More reason to hope: We are not alone

I have heard that Sidney Sanders, former bishop of East Carolina and much beloved faculty at Virginia Seminary, had written about the theology of the Broadway Musical.  Certainly Broadway has given us much more than jazz hands and emo singing cats. It embodies story, hope, social justice, reflection, epiphanies, as well as the glory of the human being fully alive.  Anyone who has been close to the theatre knows that there is no better community for accepting brokenness, and enveloping fellow seekers in the embrace of fellowship.

In the words of one of Sondheim’s most simple lyrics: No One is Alone

This blog began as a kind of personal therapy – a place to detox from the harshness of church work and disingenuous church community.

That season is done.  Today I had a wonderful conversation with Kenny Moore – aka Kenny the Monk.  His book, The CEO and the Monk carries high ratings on Amazon.  I’m embarrassed I haven’t read it, because a conversation with Kenny is a revivifying experience filled with insight, reverent irreverence, generosity, and lots of laughs.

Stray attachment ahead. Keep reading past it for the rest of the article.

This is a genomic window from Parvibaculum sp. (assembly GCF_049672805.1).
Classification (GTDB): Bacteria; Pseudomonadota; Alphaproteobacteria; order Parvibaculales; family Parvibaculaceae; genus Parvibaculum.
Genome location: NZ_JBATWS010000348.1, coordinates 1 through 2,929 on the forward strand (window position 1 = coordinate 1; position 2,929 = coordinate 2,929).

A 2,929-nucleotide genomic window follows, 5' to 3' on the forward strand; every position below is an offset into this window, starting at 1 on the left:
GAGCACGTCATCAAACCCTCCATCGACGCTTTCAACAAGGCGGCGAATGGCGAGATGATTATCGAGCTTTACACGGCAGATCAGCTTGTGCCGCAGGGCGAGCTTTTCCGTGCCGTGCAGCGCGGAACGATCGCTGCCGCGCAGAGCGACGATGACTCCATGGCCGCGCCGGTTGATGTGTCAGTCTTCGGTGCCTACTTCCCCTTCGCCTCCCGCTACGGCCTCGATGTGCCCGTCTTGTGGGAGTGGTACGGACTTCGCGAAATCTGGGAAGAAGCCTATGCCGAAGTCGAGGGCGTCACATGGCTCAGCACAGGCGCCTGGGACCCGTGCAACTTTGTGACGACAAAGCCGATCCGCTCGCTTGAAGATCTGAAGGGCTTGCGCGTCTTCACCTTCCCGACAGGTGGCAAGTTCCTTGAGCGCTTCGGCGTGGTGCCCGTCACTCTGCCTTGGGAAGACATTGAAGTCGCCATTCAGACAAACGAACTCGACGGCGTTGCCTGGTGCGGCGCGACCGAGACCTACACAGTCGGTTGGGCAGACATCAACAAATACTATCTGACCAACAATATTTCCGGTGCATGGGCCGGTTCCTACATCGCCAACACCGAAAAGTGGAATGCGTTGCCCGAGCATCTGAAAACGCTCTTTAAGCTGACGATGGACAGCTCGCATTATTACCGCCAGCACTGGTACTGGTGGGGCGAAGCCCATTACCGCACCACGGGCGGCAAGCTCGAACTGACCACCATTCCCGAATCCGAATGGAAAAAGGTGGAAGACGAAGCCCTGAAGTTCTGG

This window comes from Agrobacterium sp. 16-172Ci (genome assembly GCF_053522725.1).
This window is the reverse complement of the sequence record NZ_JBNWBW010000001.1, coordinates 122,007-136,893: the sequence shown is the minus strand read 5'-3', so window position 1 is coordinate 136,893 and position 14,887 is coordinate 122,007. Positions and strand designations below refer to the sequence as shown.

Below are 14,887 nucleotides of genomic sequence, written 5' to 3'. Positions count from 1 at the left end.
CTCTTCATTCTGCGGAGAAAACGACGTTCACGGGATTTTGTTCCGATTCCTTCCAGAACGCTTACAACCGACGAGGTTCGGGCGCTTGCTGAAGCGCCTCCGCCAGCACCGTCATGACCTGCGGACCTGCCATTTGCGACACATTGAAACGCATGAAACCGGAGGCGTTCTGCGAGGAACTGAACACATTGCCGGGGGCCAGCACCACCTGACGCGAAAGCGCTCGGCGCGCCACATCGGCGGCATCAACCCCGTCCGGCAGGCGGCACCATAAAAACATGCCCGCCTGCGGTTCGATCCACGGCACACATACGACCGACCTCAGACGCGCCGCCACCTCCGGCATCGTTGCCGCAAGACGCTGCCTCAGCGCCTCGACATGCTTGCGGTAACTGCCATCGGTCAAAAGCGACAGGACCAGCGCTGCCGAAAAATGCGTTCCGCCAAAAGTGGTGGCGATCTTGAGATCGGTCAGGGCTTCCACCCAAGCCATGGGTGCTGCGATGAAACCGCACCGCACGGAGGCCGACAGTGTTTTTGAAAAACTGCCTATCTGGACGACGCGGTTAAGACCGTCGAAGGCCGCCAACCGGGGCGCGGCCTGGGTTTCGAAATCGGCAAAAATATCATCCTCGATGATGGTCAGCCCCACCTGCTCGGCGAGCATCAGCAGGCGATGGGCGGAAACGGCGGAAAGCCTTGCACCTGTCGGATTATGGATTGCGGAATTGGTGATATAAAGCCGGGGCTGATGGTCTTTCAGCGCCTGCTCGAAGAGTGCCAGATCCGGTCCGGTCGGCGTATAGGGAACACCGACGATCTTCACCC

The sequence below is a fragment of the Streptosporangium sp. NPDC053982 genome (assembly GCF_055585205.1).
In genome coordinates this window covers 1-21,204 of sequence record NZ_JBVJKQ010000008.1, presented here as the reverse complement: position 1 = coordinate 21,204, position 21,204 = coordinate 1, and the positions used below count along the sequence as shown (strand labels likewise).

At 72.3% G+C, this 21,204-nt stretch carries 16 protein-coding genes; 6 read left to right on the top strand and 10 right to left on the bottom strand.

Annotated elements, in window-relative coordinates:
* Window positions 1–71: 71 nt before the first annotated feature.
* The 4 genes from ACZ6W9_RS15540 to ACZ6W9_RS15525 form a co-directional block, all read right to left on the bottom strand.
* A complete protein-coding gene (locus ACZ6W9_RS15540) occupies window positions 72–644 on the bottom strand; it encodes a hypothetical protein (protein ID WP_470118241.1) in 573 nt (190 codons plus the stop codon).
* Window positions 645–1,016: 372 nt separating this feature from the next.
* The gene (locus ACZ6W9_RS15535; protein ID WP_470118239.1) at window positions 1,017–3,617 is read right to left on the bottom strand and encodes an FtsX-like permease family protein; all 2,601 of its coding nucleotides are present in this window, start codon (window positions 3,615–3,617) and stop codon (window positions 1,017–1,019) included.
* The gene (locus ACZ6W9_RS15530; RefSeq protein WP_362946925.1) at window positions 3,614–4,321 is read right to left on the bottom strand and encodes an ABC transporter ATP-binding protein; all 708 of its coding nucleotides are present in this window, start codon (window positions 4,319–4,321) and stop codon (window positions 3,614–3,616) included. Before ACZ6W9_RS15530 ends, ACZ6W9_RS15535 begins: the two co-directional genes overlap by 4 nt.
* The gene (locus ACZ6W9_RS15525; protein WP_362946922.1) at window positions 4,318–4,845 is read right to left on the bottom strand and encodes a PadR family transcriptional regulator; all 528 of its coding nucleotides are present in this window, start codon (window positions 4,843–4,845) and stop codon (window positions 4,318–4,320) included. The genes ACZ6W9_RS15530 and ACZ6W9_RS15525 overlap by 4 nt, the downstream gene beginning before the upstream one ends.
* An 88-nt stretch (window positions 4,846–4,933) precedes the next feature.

So in the days to come, when this Hopeful Episcopalian reclaims the path of hope rather than its abstraction, look for the deletion of some of those more therapeutic posts, a revamping of  About this Blog, and a chance for the thousands of us out there to start calling out and finding each other.

After all, Anyone Can Whistle.

Everything is everything

blog dance

Liturgical dance. Looks good on paper.  Sounds like a good idea in theory. Yet even in the most high-profile worship services it has never successfully been integrated into the liturgy.

Years ago, a priest friend said “Every time I hear the words ‘liturgical dance’ I know there is going to be a LOT of this…” he put his arms out in a form of the yoga sun salute, tilted his head back, and put on a insipid smile.  Over the years, every time I am exposed to liturgical dance I remember his imitation and think “Nailed it!”

What makes the liturgical dance issue so irksome is that despite its potential, it never makes it past a lukewarm imitation of bland modern dance.  The costumes alone look as if they were first used at a high school sorority initiation night or the dance scene from Roger Corman’s “The Undead”.